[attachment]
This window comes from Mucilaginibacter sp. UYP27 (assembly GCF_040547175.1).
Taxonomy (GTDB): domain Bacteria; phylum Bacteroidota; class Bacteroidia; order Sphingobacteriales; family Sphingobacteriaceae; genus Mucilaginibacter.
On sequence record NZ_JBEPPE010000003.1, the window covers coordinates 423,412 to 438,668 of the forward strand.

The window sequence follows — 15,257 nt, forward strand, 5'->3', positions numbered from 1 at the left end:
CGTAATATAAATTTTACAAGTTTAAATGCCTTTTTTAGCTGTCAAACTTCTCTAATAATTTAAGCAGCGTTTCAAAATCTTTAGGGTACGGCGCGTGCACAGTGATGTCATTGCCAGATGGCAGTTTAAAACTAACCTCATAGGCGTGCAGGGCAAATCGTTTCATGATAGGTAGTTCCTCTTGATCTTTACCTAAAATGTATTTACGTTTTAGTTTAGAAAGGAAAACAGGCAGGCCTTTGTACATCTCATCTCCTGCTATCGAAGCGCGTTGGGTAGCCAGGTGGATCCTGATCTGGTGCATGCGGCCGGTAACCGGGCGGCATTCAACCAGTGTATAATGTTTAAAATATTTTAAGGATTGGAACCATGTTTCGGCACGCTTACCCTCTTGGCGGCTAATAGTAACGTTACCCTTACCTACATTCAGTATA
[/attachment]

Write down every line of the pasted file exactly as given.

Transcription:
This window comes from Mucilaginibacter sp. UYP27 (assembly GCF_040547175.1).
Taxonomy (GTDB): domain Bacteria; phylum Bacteroidota; class Bacteroidia; order Sphingobacteriales; family Sphingobacteriaceae; genus Mucilaginibacter.
On sequence record NZ_JBEPPE010000003.1, the window covers coordinates 423,412 to 438,668 of the forward strand.

The window sequence follows — 15,257 nt, forward strand, 5'->3', positions numbered from 1 at the left end:
CGTAATATAAATTTTACAAGTTTAAATGCCTTTTTTAGCTGTCAAACTTCTCTAATAATTTAAGCAGCGTTTCAAAATCTTTAGGGTACGGCGCGTGCACAGTGATGTCATTGCCAGATGGCAGTTTAAAACTAACCTCATAGGCGTGCAGGGCAAATCGTTTCATGATAGGTAGTTCCTCTTGATCTTTACCTAAAATGTATTTACGTTTTAGTTTAGAAAGGAAAACAGGCAGGCCTTTGTACATCTCATCTCCTGCTATCGAAGCGCGTTGGGTAGCCAGGTGGATCCTGATCTGGTGCATGCGGCCGGTAACCGGGCGGCATTCAACCAGTGTATAATGTTTAAAATATTTTAAGGATTGGAACCATGTTTCGGCACGCTTACCCTCTTGGCGGCTAATAGTAACGTTACCCTTACCTACATTCAGTATA